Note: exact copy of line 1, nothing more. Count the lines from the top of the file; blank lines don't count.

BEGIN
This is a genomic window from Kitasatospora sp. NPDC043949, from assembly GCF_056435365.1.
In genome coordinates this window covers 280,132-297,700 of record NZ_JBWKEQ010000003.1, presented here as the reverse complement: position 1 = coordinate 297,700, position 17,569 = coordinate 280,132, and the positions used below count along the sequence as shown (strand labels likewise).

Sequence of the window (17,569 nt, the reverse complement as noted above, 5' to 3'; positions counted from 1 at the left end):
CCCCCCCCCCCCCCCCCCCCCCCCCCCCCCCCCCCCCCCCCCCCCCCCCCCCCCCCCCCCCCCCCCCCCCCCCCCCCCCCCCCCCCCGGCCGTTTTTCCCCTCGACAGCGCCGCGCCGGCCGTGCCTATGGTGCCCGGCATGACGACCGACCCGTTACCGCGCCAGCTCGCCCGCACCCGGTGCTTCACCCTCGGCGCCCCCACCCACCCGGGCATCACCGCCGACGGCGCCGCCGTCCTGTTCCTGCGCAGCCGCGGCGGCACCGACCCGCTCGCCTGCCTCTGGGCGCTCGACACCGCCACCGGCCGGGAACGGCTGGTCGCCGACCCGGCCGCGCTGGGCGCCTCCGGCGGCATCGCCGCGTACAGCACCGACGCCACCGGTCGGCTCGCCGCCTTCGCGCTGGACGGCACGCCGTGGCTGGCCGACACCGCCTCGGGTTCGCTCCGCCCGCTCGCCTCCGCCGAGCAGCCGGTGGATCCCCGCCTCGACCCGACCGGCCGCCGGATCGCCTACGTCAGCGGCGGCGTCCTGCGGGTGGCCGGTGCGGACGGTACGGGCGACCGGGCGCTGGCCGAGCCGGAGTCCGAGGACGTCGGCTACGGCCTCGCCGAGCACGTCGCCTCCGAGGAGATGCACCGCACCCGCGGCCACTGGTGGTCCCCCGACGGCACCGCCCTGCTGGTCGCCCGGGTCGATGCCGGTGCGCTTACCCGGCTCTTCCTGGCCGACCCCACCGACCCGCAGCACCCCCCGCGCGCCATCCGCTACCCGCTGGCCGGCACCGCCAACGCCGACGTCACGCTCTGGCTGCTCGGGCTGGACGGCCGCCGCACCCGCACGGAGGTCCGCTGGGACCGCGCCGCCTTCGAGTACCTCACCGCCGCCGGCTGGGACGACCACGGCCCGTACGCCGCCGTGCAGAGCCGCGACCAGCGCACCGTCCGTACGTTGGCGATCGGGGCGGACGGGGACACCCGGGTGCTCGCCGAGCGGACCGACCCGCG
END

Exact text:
This is a genomic window from Kitasatospora sp. NPDC043949, from assembly GCF_056435365.1.